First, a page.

Flood­ing threat in Iowa prompts evac­u­a­tions

Daily Freeman (Kingston, NY) - - FRONT PAGE -

Iowa res­i­dents left low-ly­ing ar­eas of Cedar Rapids due to the risk of flood­ing from a ris­ing river.

Res­i­dents are leav­ing low­ly­ing ar­eas of Cedar Rapids, ad­her­ing to a re­quest by authorities to clear out by 8 p.m. Sun­day due to the risk of flood­ing from the ris­ing Cedar River.

The river crested Satur­day night in Water­loo and Cedar Falls, which are about 55 miles (90 kilo­me­ters) up­stream from Cedar Rapids, which is Iowa’s sec­ond-largest city, with about 130,000 peo­ple.

The wa­ter lev­els in Cedar Falls and Water­loo were slightly lower than had been ex­pected, but they still reached lev­els that were sec­ond only to those in 2008, when a ma­jor flood dev­as­tated the re­gion.

The Na­tional Weather Ser­vice pre­dicted that the river will crest at 23 feet (7 me­ters) in Cedar Rapids on Tues­day morn­ing. Of­fi­cials asked those liv­ing in about 5,000 down­town homes near the river to evac­u­ate. They said it could be days be­fore peo­ple can re­turn home.

The Cedar Rapids school dis­trict said Sun­day that it is can­cel­ing classes through Wed­nes­day be­cause of the flood­ing. Dis­trict of­fi­cials will reeval­u­ate the sit­u­a­tion by Wed­nes­day af­ter­noon.

Cedar Rapids City Man­ager Jeff Pomer­anz said the city has been pre­par­ing to deal with a ma­jor flood since that of 2008, which caused bil­lions of dol­lars in dam­age. City work­ers and vol­un­teers have been work­ing for days to build a tem­po­rary sys­tem of lev­ees to try to con­tain the flood­wa­ters.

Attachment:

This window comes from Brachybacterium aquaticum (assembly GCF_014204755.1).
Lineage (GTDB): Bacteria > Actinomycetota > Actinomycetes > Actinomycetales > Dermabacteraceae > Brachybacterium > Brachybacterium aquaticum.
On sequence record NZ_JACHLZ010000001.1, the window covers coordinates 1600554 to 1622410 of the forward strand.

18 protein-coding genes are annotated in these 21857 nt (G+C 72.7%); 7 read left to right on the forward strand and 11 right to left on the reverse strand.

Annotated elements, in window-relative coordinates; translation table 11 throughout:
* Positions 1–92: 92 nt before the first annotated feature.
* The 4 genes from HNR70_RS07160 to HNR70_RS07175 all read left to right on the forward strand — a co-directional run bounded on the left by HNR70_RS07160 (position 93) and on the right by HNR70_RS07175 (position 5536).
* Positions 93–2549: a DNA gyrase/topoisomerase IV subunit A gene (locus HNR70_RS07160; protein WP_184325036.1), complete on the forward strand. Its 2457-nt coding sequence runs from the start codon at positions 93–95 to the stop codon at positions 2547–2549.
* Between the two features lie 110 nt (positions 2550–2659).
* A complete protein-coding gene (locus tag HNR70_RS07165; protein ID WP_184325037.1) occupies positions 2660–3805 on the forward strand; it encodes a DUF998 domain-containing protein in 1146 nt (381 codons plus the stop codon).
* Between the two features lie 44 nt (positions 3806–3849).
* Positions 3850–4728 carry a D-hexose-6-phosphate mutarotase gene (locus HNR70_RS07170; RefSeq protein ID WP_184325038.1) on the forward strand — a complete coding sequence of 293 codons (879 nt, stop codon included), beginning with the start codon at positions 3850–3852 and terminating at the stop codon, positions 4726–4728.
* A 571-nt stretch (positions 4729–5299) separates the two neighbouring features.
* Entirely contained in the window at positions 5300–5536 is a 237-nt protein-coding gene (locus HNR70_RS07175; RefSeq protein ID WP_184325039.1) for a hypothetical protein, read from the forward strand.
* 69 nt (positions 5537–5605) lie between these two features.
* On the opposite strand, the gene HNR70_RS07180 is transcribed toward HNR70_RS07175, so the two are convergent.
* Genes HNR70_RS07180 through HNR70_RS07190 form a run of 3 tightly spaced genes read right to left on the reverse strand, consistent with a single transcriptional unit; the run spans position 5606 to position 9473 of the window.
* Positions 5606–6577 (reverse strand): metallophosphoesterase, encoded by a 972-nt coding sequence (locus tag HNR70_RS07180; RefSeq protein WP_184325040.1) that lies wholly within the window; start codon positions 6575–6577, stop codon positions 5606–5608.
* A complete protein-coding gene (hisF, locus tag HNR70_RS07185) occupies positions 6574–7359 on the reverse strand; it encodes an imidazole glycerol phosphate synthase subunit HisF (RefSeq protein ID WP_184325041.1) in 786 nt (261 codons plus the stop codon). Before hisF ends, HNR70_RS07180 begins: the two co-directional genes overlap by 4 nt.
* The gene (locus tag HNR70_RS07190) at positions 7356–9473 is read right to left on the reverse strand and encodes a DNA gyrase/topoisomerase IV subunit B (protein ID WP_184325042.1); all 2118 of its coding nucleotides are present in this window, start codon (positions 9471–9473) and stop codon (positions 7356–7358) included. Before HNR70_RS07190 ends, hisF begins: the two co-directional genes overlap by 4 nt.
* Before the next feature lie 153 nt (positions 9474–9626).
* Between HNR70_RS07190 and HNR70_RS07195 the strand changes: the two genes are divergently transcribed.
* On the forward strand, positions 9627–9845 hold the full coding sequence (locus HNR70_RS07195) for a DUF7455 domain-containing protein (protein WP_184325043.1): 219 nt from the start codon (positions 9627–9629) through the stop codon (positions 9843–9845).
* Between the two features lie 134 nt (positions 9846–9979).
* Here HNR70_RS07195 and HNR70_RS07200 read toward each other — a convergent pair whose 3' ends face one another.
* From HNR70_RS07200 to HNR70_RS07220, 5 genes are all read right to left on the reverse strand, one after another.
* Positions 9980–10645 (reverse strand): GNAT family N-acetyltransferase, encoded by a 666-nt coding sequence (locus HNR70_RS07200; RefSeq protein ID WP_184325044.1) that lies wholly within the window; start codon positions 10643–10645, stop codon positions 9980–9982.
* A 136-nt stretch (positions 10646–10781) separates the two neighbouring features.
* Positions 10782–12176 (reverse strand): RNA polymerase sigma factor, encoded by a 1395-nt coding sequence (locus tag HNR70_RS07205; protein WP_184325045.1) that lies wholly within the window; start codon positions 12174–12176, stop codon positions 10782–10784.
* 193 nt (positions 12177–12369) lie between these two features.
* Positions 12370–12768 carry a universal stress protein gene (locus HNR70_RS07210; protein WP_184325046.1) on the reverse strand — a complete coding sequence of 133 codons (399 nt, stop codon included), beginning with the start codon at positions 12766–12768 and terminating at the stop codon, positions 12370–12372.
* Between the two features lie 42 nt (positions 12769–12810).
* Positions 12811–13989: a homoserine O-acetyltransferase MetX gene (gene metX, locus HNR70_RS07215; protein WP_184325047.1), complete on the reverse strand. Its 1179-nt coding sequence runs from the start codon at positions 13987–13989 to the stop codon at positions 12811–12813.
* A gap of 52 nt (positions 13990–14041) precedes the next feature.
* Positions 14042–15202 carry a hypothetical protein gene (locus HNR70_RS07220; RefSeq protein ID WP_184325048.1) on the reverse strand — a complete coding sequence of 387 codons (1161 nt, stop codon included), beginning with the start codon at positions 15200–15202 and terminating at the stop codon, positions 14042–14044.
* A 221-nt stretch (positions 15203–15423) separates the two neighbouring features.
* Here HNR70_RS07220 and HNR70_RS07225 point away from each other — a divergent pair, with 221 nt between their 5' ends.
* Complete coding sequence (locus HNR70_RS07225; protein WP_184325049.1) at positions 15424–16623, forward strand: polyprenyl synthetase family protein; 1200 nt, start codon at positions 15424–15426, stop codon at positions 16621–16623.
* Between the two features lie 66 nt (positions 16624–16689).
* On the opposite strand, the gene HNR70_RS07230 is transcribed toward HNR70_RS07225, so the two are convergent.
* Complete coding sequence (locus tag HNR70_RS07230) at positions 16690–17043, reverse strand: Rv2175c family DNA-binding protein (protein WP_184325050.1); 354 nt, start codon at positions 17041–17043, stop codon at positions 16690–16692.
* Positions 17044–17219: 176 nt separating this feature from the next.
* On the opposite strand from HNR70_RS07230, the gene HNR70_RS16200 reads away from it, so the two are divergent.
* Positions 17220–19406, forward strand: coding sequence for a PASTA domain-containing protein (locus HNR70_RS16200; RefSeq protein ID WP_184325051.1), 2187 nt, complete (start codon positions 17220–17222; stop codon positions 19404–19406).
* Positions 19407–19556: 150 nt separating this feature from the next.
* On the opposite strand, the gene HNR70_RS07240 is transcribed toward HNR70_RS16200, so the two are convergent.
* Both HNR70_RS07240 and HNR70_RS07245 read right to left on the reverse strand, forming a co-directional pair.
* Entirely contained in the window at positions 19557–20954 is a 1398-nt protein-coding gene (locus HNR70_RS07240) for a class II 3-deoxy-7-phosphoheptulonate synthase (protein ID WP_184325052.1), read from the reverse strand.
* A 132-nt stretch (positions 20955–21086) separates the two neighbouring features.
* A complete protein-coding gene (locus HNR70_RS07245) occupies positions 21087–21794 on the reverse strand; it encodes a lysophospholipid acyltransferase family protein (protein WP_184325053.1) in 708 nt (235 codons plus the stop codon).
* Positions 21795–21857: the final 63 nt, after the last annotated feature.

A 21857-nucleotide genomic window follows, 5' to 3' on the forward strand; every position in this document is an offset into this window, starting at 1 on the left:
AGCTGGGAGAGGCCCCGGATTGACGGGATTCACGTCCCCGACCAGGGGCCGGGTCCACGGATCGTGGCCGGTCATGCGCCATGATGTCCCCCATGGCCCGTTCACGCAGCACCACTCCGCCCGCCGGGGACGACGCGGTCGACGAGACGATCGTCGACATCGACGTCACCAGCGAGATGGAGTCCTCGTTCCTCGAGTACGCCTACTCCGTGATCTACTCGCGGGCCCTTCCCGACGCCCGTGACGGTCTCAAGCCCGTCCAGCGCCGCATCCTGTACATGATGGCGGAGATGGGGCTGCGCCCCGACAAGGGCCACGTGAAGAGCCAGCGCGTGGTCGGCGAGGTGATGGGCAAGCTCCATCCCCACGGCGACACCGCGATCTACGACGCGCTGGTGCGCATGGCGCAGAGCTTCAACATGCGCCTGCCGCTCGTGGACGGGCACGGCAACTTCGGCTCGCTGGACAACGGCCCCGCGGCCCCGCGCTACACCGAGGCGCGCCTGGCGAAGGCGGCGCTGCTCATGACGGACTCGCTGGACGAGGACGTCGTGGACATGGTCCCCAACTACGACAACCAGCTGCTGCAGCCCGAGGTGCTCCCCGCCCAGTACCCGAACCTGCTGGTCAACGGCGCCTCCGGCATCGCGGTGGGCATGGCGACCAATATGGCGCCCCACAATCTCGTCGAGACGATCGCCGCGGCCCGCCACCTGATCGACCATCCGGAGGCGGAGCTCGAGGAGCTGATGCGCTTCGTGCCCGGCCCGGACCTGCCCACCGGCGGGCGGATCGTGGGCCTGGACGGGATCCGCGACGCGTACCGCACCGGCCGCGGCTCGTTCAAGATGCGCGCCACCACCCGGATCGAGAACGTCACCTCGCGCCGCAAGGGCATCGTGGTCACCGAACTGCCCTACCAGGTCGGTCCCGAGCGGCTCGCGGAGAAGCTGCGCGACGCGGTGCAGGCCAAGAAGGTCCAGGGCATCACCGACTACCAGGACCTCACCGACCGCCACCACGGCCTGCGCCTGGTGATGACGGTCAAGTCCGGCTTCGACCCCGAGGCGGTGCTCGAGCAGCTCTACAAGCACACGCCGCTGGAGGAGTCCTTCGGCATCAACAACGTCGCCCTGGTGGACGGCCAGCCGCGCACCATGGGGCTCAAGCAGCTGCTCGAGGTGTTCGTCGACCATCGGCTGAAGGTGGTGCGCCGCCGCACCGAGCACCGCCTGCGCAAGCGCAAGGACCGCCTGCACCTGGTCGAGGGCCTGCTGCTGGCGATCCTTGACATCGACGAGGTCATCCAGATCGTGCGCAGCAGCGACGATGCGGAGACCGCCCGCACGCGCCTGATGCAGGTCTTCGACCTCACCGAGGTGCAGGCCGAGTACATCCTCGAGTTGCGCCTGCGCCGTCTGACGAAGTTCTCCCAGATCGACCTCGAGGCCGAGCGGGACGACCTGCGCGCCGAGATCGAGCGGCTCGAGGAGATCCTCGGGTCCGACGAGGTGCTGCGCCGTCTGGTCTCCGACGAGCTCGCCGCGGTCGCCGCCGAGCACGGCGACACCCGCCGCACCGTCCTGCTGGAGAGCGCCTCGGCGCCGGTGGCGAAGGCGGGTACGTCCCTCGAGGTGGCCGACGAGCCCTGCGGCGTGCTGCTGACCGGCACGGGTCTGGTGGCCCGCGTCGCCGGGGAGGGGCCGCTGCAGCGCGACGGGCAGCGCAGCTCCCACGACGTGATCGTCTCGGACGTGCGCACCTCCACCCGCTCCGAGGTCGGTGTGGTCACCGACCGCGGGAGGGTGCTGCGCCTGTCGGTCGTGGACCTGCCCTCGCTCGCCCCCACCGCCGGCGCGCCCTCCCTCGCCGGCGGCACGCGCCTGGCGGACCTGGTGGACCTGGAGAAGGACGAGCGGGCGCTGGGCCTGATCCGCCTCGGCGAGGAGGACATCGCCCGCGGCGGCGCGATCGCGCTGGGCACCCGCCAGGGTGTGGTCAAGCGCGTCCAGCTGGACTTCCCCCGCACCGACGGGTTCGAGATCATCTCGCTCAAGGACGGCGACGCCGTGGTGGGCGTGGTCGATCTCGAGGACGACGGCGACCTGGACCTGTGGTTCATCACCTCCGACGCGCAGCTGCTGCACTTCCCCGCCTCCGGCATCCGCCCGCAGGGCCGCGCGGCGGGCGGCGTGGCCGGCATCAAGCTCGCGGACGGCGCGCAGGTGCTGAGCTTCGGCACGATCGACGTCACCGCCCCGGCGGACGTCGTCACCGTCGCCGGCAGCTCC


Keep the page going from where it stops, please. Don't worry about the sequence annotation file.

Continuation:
“All the work is com­ing to­gether, and you can see the ben­e­fit of plan­ning and prepa­ra­tion,” Pomer­anz said.

Af­ter the 2008 flood, about 1,350 homes near the Cedar River were bought out and de­stroyed to re­duce the amount of dam­age that fu­ture floods could in­flict. About 45 acres of green space sit in that area to­day.

Un­like in 2008, res­i­dents have had more time to pre­pare for a flood. The ben­e­fit of that ex­tra time was clear in the small town of Palo up­stream where res­i­dents of more than 80 homes have evac­u­ated.

Kim Hutchins, whose home in Palo is about 10 miles up­stream from Cedar Rapids, told the Des Moines Reg­is­ter that she spent Satur­day pack­ing up her kitchen while some friends un­hooked her fur­nace in the base­ment and moved it up to the garage. Most of her fur­ni­ture was piled onto trail­ers to move.

“They’ve been telling us it was com­ing for days. Last time, we had eight or 10 hours to get out,” said Hutchins, 53, who planned to go stay with her mother.

Palo res­i­dents were be­ing urged not to use wa­ter on Sun­day be­cause of a sewer line break and area flood­ing. Of­fi­cials said they were work­ing to re­pair the sewer line quickly. In the mean­time, they were pro­vid­ing bot­tled wa­ter to res­i­dents.

Parts of south­ern Min­nesota and south­west­ern Wis­con­sin also re­mained un­der flood warn­ings on Sun­day, but it ap­peared that most of the threat of ma­jor flood­ing has passed in those states.

In the south­ern Min­nesota town of St. Clair, eight to 10 homes re­mained evac­u­ated Sun­day, but the Le Sueur River was re­ced­ing af­ter crest­ing on Fri­day.

As­sis­tant Blue Earth County Emer­gency Man­ager Eric Weller said Sun­day that “we were very lucky overnight” that not much rain fell. But he said crews were still pump­ing at the waste­water treat­ment plant’s lift sta­tion and that the town’s 870 res­i­dents should still re­frain from tak­ing show­ers or us­ing the toi­let.

Two bridges re­mained closed in LeSueur be­cause of high wa­ter, but Weller said schools were ex­pected to re­open Mon­day.

THE AS­SO­CI­ATED PRESS

The tops of mail­boxes barely break the sur­face of flood­wa­ters from the Cedar River in the North Cedar neigh­bor­hood of Cedar Falls, Iowa on Satur­day.

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